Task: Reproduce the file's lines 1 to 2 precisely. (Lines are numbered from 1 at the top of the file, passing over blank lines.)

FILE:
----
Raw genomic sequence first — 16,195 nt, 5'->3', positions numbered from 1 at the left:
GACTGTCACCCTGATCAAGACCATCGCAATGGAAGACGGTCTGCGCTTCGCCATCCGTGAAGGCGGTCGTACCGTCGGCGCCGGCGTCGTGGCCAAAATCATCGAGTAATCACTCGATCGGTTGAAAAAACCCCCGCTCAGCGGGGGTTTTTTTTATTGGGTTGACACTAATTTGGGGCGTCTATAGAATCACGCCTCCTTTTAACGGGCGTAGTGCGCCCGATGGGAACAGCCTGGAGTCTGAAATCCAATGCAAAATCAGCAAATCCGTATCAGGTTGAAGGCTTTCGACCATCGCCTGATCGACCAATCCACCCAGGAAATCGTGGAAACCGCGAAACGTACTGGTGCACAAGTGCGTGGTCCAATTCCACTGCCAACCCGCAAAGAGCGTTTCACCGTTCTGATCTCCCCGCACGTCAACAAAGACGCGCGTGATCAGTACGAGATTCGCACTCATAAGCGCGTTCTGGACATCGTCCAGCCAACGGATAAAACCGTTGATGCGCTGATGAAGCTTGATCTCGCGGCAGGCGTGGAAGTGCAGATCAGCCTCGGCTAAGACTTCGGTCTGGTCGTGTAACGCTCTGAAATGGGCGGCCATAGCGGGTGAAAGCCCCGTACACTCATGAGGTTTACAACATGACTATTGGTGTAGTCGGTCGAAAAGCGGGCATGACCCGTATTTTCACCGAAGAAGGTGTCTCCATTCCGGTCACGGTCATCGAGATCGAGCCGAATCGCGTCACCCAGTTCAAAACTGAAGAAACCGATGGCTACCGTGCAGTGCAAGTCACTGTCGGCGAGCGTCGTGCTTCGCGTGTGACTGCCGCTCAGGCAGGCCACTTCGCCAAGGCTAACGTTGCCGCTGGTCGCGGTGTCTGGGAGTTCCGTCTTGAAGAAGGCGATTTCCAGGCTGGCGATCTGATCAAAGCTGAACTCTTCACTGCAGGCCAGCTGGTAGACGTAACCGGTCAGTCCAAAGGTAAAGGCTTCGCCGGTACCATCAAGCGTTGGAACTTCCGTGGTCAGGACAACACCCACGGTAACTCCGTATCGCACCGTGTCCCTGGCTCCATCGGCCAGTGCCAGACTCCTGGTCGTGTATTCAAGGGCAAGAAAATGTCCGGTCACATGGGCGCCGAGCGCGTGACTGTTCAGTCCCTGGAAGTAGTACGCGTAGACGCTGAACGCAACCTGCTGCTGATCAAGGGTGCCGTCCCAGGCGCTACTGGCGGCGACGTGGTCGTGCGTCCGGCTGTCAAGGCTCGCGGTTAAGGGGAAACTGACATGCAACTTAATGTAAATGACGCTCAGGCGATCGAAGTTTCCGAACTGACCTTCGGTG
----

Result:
Raw genomic sequence first — 16,195 nt, 5'->3', positions numbered from 1 at the left:
GACTGTCACCCTGATCAAGACCATCGCAATGGAAGACGGTCTGCGCTTCGCCATCCGTGAAGGCGGTCGTACCGTCGGCGCCGGCGTCGTGGCCAAAATCATCGAGTAATCACTCGATCGGTTGAAAAAACCCCCGCTCAGCGGGGGTTTTTTTTATTGGGTTGACACTAATTTGGGGCGTCTATAGAATCACGCCTCCTTTTAACGGGCGTAGTGCGCCCGATGGGAACAGCCTGGAGTCTGAAATCCAATGCAAAATCAGCAAATCCGTATCAGGTTGAAGGCTTTCGACCATCGCCTGATCGACCAATCCACCCAGGAAATCGTGGAAACCGCGAAACGTACTGGTGCACAAGTGCGTGGTCCAATTCCACTGCCAACCCGCAAAGAGCGTTTCACCGTTCTGATCTCCCCGCACGTCAACAAAGACGCGCGTGATCAGTACGAGATTCGCACTCATAAGCGCGTTCTGGACATCGTCCAGCCAACGGATAAAACCGTTGATGCGCTGATGAAGCTTGATCTCGCGGCAGGCGTGGAAGTGCAGATCAGCCTCGGCTAAGACTTCGGTCTGGTCGTGTAACGCTCTGAAATGGGCGGCCATAGCGGGTGAAAGCCCCGTACACTCATGAGGTTTACAACATGACTATTGGTGTAGTCGGTCGAAAAGCGGGCATGACCCGTATTTTCACCGAAGAAGGTGTCTCCATTCCGGTCACGGTCATCGAGATCGAGCCGAATCGCGTCACCCAGTTCAAAACTGAAGAAACCGATGGCTACCGTGCAGTGCAAGTCACTGTCGGCGAGCGTCGTGCTTCGCGTGTGACTGCCGCTCAGGCAGGCCACTTCGCCAAGGCTAACGTTGCCGCTGGTCGCGGTGTCTGGGAGTTCCGTCTTGAAGAAGGCGATTTCCAGGCTGGCGATCTGATCAAAGCTGAACTCTTCACTGCAGGCCAGCTGGTAGACGTAACCGGTCAGTCCAAAGGTAAAGGCTTCGCCGGTACCATCAAGCGTTGGAACTTCCGTGGTCAGGACAACACCCACGGTAACTCCGTATCGCACCGTGTCCCTGGCTCCATCGGCCAGTGCCAGACTCCTGGTCGTGTATTCAAGGGCAAGAAAATGTCCGGTCACATGGGCGCCGAGCGCGTGACTGTTCAGTCCCTGGAAGTAGTACGCGTAGACGCTGAACGCAACCTGCTGCTGATCAAGGGTGCCGTCCCAGGCGCTACTGGCGGCGACGTGGTCGTGCGTCCGGCTGTCAAGGCTCGCGGTTAAGGGGAAACTGACATGCAACTTAATGTAAATGACGCTCAGGCGATCGAAGTTTCCGAACTGACCTTCGGTG